Egypt Lawsuit Seeking to Close Eastern Tobacco Delayed to Feb. 3

A judicial advisory body will review on Feb. 3 a lawsuit seeking the closure of Egypt’s monopoly cigarette maker and a ban on the manufacturing of cigarettes in the country, said Mohamed Salem, the lawyer who filed the suit.

The lawsuit, filed in March 2012, seeks the withdrawal of Eastern Co.’s license to operate and the closure of its plants on grounds the production of cigarettes and the tobacco used in water pipes runs counter to the principles of Islamic law, as stipulated in the new constitution, Salem said by phone today. It also argues that manufacturing should be halted because smoking is harmful to the health, he said.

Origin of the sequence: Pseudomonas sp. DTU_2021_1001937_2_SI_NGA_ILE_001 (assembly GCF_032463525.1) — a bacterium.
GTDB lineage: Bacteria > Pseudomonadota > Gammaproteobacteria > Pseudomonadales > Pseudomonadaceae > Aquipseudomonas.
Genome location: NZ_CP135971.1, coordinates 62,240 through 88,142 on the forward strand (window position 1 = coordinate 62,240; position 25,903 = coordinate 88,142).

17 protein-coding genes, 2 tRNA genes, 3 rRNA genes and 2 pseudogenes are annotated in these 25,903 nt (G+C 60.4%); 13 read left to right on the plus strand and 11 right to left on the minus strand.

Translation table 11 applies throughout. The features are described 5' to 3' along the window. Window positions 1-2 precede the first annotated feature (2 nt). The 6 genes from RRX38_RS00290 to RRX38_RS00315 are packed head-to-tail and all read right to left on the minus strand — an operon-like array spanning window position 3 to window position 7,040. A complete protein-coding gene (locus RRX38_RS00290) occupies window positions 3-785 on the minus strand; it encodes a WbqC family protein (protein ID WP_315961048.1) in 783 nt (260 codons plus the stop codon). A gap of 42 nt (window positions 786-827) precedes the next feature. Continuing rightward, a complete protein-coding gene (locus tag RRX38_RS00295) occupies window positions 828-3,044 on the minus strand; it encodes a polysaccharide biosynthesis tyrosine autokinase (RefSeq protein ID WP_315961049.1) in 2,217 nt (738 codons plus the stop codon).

Cairo-based Eastern said in a statement to the Egyptian Exchange that the hearing was delayed until Feb. 3 to give the parties time to file documents. Officials at the company weren’t immediately available for comment.

“I’m not trying to harm the company or affect the stock market, but at the same time I don’t want anyone else to be hurt” by cigarettes, said Salem, who smoked for a decade before quitting two years ago.

Egypt’s government owns 55 percent of Eastern while a shareholder associate holds 5 percent, according to the company’s website. Public and private companies, banks -- especially investment funds -- and private individuals own the remaining 40 percent.

The advisory body will make a recommendation to the State Council courts on whether to proceed with the lawsuit, Salem said, adding that he filed it in a personal capacity.

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